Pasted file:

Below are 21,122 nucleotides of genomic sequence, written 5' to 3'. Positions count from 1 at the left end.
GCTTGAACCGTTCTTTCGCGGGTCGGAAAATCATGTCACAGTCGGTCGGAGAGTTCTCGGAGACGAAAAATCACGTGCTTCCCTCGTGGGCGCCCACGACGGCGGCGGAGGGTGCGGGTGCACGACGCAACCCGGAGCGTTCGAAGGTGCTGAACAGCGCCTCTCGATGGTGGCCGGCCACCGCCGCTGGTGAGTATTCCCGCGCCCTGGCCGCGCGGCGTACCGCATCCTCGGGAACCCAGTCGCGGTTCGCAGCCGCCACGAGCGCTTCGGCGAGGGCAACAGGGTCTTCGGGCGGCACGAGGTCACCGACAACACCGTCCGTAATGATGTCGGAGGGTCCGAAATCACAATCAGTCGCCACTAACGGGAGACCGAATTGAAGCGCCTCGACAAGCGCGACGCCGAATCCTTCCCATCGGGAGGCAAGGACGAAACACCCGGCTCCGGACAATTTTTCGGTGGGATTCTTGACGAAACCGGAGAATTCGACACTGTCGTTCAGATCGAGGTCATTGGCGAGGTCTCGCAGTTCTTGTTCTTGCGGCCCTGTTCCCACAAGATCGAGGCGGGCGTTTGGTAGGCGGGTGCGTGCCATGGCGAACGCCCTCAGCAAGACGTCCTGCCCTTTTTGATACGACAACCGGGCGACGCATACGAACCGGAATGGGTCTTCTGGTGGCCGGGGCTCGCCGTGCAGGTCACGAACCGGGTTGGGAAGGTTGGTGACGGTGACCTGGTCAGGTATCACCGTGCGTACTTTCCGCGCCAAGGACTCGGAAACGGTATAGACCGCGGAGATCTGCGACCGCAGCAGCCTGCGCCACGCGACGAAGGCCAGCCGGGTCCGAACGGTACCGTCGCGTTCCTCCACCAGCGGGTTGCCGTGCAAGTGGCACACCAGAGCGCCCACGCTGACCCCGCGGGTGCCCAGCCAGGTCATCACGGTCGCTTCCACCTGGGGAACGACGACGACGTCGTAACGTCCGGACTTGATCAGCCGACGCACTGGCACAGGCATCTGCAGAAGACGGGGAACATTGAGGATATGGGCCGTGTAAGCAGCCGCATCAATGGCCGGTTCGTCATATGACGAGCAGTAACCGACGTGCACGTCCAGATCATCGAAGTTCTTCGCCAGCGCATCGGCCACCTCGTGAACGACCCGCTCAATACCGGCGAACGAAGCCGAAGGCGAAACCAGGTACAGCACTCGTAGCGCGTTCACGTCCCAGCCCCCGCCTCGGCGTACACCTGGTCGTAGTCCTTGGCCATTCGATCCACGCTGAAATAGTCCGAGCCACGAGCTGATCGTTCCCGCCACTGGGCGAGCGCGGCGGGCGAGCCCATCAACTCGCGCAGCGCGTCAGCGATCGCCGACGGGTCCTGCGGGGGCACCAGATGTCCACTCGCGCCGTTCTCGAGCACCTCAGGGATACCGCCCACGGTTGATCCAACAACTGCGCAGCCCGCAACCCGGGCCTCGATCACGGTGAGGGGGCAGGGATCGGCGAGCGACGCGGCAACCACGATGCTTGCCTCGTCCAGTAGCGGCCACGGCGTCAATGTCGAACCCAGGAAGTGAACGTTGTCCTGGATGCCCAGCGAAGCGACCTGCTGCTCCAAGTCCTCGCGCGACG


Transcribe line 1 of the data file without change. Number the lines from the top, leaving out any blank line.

Below are 21,122 nucleotides of genomic sequence, written 5' to 3'. Positions count from 1 at the left end.